Although the Federal Insurance Office appears to be short on major accomplishments in three years of existence, most insurance industry experts still give it a passing grade and don't share the disappointed view of some on Capitol Hill.
The office does not lack for congressional critics, as was evident earlier this month when FIO Director Michael McRaith appeared before the House Financial Services Committee's subcommittee on Housing and Insurance to discuss the office's long-delayed report on insurance regulatory modernization. The report was initially due by the end of January 2012, but was not finished until December 2013.
The report recommended a hybrid model of insurance regulation in which state and federal regulators play complementary roles to improve solvency and market conduct regulation. Many industry leaders' immediate reactions to that recommendation were opposition or displeasure.
But Mr. McRaith seemed to ease some of the industry's skepticism by telling the House panel that it's time to “move away'' from the long-running state vs. federal insurance regulation debate.
Insurance industry experts tend to give Mr. McRaith and his office the benefit of the doubt, noting that launching a new federal entity — particularly one with limited powers — is no easy task. Some in Congress chided the FIO for its tardiness in releasing its first report and questioned its value.
The Dodd-Frank Wall Street Reform and Consumer Protection Act established the office in 2010, but granted it limited regulatory power, leaving that to each state. The law gives the office a role in representing U.S. interests in international forums and requires it to make reports to Congress.
Subcommittee Chairman Randy Neugebauer, R-Texas, opened the recent hearing by saying that while he is “appreciative of the hard work that Director McRaith and his staff put into this report, I am disappointed that it failed to provide any clarity on what strategic purpose the Federal Insurance Office serves. FIO has been in existence for over three years, and it's still not clear what value the office is bringing to policyholders and our domestic industry.”
Rep. Sean Duffy, R-Wis., was more critical, saying, “If we're asking for reports from FIO, we expect to get them and get them on time.” The long delay demonstrated disrespect for Congress, he said.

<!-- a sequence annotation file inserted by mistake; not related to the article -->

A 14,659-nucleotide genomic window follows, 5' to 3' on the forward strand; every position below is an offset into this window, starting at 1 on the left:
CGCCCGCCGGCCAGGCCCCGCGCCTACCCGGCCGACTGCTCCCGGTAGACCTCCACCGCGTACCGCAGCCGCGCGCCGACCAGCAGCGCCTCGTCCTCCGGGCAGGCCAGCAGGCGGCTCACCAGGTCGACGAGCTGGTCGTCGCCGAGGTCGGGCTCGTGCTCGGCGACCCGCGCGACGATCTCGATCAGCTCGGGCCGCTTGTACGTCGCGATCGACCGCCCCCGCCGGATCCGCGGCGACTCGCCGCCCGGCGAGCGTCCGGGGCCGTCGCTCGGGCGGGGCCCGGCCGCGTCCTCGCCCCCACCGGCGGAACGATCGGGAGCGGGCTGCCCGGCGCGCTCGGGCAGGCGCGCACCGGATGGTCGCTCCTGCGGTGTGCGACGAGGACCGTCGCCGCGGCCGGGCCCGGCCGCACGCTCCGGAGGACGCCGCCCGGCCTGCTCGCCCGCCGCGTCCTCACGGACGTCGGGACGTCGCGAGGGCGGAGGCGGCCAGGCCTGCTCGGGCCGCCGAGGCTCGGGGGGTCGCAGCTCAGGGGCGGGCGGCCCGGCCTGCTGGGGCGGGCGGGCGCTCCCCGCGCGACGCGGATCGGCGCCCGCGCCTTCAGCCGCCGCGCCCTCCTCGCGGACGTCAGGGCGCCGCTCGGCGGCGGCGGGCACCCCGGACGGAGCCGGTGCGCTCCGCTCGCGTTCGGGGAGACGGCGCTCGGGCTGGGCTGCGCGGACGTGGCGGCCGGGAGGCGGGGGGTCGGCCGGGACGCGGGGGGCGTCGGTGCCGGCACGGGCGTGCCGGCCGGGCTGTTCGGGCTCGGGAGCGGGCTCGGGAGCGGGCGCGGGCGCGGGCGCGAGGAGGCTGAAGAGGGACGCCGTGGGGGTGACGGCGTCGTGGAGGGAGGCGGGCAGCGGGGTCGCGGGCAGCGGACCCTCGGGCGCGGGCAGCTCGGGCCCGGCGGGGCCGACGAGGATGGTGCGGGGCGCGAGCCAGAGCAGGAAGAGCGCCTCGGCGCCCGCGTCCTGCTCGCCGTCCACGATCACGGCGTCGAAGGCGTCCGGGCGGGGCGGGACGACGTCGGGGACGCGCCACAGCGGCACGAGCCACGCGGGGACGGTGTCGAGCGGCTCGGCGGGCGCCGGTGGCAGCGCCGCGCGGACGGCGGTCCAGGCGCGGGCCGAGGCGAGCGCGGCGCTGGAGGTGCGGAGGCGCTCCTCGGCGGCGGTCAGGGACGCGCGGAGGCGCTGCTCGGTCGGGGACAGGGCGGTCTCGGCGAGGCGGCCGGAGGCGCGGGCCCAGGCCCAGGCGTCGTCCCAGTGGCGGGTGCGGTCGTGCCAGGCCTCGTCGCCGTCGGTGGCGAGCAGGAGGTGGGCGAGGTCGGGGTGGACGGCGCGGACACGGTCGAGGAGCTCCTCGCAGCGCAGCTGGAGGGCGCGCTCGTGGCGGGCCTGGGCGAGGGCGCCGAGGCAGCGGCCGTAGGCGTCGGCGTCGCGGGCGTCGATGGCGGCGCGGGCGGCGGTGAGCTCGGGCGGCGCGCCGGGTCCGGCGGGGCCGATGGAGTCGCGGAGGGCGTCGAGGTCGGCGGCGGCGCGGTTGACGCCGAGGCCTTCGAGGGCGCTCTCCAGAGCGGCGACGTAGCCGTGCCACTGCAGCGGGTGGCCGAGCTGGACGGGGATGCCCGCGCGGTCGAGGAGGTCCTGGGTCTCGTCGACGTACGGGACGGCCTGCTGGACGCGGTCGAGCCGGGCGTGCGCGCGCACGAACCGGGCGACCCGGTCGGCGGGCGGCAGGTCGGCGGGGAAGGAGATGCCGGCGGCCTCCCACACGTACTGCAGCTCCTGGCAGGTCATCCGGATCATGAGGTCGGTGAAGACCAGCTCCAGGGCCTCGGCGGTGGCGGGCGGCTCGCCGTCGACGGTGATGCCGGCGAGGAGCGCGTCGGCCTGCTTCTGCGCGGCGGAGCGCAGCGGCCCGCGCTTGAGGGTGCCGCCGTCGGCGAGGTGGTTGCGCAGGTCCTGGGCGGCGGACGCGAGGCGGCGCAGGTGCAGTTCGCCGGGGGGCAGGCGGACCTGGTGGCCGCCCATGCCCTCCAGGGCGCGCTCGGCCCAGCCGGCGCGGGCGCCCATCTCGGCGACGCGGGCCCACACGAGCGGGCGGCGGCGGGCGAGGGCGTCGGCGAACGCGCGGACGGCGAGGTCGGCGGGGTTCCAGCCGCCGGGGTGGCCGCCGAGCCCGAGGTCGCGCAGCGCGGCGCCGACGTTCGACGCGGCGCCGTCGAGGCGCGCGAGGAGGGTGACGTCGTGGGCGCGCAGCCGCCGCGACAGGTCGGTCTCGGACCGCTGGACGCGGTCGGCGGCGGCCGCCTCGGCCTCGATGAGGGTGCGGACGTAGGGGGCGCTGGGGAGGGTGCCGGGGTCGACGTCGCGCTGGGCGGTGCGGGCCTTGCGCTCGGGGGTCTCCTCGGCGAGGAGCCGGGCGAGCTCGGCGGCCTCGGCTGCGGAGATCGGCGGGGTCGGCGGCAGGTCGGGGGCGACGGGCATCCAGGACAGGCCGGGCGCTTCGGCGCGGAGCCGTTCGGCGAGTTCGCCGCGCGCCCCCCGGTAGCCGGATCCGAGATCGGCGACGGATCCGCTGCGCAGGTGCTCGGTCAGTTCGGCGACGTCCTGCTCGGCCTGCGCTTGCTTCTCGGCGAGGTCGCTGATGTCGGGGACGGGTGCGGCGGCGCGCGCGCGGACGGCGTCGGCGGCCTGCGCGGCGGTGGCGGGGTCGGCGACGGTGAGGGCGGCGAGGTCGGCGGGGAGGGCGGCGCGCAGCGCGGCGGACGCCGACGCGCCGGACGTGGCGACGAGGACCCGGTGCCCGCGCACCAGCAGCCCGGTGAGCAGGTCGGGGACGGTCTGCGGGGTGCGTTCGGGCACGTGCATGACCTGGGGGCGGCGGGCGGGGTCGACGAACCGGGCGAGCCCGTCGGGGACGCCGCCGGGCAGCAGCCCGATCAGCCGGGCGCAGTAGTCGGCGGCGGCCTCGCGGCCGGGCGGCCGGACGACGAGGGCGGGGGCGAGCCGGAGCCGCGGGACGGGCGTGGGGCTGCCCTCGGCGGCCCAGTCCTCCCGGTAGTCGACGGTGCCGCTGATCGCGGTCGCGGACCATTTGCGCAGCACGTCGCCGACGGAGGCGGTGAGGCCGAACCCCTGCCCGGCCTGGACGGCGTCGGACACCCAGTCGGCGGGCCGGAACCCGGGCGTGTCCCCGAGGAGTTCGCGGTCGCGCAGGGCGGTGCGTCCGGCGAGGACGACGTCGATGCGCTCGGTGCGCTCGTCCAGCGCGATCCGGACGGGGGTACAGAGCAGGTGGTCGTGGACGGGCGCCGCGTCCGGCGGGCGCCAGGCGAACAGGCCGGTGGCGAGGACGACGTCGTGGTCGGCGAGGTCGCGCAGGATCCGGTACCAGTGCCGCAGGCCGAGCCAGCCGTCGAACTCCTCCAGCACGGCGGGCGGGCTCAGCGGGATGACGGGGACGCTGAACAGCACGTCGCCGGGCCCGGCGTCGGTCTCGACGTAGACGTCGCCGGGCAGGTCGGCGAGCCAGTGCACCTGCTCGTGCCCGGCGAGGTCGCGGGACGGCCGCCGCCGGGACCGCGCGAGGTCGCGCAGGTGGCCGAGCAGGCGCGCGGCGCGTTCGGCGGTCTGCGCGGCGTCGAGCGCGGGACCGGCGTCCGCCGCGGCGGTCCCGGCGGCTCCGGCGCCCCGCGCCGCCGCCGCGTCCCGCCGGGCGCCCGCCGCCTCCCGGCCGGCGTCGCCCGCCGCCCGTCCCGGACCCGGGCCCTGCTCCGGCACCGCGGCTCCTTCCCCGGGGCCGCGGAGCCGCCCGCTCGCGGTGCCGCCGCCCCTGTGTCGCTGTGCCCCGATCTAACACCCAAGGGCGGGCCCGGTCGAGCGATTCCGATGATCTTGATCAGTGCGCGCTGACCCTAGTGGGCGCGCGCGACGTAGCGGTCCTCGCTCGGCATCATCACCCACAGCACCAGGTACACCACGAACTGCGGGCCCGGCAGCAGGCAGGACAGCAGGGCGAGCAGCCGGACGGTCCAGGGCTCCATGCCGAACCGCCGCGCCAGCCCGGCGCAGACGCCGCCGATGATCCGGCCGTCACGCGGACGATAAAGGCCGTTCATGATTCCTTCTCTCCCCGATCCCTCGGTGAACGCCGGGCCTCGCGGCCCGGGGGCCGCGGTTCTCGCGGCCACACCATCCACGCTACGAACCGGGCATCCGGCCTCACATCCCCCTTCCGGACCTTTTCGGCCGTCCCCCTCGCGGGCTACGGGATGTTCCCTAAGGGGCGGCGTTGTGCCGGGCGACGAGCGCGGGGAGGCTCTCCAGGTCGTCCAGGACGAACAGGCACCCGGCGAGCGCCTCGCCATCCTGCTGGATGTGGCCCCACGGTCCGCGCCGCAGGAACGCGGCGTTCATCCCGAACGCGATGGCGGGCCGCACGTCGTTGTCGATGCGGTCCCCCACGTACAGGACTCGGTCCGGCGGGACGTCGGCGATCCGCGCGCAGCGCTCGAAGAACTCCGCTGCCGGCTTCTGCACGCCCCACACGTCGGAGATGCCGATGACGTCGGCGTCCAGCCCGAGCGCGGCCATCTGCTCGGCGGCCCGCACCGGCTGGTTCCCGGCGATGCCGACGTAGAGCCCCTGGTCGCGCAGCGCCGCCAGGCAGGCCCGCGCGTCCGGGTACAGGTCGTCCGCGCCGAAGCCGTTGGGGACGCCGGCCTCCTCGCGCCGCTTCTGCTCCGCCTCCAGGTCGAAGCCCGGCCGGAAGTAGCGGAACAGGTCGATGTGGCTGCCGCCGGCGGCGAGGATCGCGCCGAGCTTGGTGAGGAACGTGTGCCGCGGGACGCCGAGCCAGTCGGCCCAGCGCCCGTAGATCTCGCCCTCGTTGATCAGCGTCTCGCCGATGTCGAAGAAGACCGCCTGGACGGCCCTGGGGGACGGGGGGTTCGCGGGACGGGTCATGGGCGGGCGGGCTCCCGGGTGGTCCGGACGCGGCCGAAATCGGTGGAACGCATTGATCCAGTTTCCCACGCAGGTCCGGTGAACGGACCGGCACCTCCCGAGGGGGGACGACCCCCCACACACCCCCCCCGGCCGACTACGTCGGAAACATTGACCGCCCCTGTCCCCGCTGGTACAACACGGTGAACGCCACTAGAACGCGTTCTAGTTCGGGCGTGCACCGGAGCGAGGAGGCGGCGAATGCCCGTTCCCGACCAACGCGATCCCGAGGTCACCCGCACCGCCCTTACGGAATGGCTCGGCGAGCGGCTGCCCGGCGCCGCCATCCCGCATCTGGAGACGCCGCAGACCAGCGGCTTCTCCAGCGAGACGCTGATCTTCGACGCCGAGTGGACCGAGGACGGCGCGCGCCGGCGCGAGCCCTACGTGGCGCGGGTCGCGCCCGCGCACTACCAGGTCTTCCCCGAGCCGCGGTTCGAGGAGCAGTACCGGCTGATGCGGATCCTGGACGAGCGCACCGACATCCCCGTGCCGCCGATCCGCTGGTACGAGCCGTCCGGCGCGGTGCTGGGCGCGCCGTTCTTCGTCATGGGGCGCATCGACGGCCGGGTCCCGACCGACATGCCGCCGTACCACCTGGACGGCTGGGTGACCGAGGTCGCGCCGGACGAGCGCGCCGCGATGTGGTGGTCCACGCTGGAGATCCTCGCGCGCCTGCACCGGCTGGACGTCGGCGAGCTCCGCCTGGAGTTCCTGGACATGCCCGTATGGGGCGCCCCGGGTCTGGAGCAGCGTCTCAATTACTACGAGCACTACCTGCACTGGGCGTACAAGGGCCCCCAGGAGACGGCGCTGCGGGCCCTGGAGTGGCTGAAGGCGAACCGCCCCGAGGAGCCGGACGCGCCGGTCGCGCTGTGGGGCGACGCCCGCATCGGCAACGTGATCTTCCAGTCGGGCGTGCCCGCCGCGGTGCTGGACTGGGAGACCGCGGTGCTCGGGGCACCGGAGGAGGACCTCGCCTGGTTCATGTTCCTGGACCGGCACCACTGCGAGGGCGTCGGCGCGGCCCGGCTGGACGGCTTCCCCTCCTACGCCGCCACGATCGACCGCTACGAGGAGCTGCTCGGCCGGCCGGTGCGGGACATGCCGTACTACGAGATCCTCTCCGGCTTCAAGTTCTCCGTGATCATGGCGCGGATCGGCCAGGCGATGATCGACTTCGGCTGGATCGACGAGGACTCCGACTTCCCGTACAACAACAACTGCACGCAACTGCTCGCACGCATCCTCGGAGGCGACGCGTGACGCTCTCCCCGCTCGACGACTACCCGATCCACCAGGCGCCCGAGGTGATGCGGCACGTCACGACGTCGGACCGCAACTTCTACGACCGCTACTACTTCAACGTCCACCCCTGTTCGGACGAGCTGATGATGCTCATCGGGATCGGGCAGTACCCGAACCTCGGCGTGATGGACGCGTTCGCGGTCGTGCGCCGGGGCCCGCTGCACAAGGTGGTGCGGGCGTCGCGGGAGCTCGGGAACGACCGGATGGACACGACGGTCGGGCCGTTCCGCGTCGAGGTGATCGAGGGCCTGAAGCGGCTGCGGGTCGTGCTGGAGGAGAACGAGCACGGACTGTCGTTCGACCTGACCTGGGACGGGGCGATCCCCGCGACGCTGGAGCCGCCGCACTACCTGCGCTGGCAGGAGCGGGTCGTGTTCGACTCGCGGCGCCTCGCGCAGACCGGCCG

However, industry experts have a more conciliatory view, realizing the limited power of the office and its inherent challenges.
“I think they have done the best they could with the resources that are available and the fact that it is a nascent office” within the Treasury department, said J. Stephen Zielezienski, senior vice president and general counsel at the American Insurance Association in Washington.
“The truth is they have a small staff and a lot of important issues within their sphere of authority,” he said. “They're not regulators, but they do play an important role in how the regulatory view of the U.S. system is shaped. It's our hope and expectation that FIO will be allowed to fulfill its international role under Dodd-Frank. It is imperative that the U.S. contingent to the International Association of Insurance Supervisors speak with a unified view.”
David Snyder, senior vice president in the Property Casualty Insurers Association of America's Washington office, also stressed the FIO's role in international insurance matters.
“FIO has been actively engaged in international regulatory discussions, and its report is a thorough compendium of insurance regulatory issues,” he said. “We much appreciate FIO's focus on maintaining the competitiveness of U.S. insurance companies.''
The FIO's support for negotiating covered reinsurance agreements, which provide uniform regulatory criteria for transactions between U.S. and non-U.S. reinsurers, was noted by Frank Nutter, president of the Reinsurance Association of America. “This is a new initiative in the federal government,” he said.
“It's quite understandable that there may have been some delays in some initiatives and reports,'' he said. “It's the nature of an entity that's in a startup mode.”
“I think everybody recognizes that Director McRaith and the FIO have a tough job. They do not have the power to increase the scope of their authority without congressional action,” said Howard Mills, former New York superintendent of insurance who is director and chief adviser of the insurance industry group at Deloitte L.L.P. in New York.
“It's a job of trying to persuade and cajole state regulators in the area of uniformity,” Mr. Mills said. “It's a tough job.”
Others, however, questioned the office's performance.
“The delay of the big report remains somewhat inexplicable,” said Ray Lehmann, a senior fellow at the free market-oriented R Street Institute who follows insurance issues. “Two years late is a long time.” But he commended the FIO for being “very open to hearing from many stakeholders.”
The long-delayed report is “very comprehensive,” said Jimi Grande, senior vice president in the National Association of Mutual Insurance Cos.' Washington office.
He said, though, the FIO reached some conclusions in which Mr. McRaith “made the assumption that direct federal involvement would almost be a panacea, to which we would object. We see no evidence that regulation moving to Washington makes it better.”
The FIO did not respond to a request from Business Insurance to interview Mr. McRaith.
Mr. Grande disagreed with Mr. McRaith's statement before the House panel that it is time to “move away” from the state vs. federal debate about the best way to regulate insurance. “It appears that his report indicates that both is the answer; it's not either/or, we need both,” he said. “We think duplicative regulation would be the worst regulation we could imagine.”